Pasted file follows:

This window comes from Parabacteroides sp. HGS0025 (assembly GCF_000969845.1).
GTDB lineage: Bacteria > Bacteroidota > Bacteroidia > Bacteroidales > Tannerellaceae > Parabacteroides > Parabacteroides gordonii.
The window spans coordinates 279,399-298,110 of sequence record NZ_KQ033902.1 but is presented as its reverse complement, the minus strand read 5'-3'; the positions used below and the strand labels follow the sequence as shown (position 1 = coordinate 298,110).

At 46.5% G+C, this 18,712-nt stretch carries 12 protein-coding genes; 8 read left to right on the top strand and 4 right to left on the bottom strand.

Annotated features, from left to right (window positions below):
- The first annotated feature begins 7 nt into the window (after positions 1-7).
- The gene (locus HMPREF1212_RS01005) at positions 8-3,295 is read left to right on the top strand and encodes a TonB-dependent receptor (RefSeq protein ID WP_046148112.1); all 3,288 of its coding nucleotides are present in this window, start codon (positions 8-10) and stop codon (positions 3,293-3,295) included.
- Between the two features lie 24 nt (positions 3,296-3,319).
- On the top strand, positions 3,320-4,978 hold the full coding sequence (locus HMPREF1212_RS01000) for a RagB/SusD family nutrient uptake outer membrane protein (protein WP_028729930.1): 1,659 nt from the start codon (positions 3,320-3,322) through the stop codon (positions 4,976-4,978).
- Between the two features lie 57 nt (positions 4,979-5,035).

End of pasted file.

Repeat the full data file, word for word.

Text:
This window comes from Parabacteroides sp. HGS0025 (assembly GCF_000969845.1).
GTDB lineage: Bacteria > Bacteroidota > Bacteroidia > Bacteroidales > Tannerellaceae > Parabacteroides > Parabacteroides gordonii.
The window spans coordinates 279,399-298,110 of sequence record NZ_KQ033902.1 but is presented as its reverse complement, the minus strand read 5'-3'; the positions used below and the strand labels follow the sequence as shown (position 1 = coordinate 298,110).

At 46.5% G+C, this 18,712-nt stretch carries 12 protein-coding genes; 8 read left to right on the top strand and 4 right to left on the bottom strand.

Annotated features, from left to right (window positions below):
- The first annotated feature begins 7 nt into the window (after positions 1-7).
- The gene (locus HMPREF1212_RS01005) at positions 8-3,295 is read left to right on the top strand and encodes a TonB-dependent receptor (RefSeq protein ID WP_046148112.1); all 3,288 of its coding nucleotides are present in this window, start codon (positions 8-10) and stop codon (positions 3,293-3,295) included.
- Between the two features lie 24 nt (positions 3,296-3,319).
- On the top strand, positions 3,320-4,978 hold the full coding sequence (locus HMPREF1212_RS01000) for a RagB/SusD family nutrient uptake outer membrane protein (protein WP_028729930.1): 1,659 nt from the start codon (positions 3,320-3,322) through the stop codon (positions 4,976-4,978).
- Between the two features lie 57 nt (positions 4,979-5,035).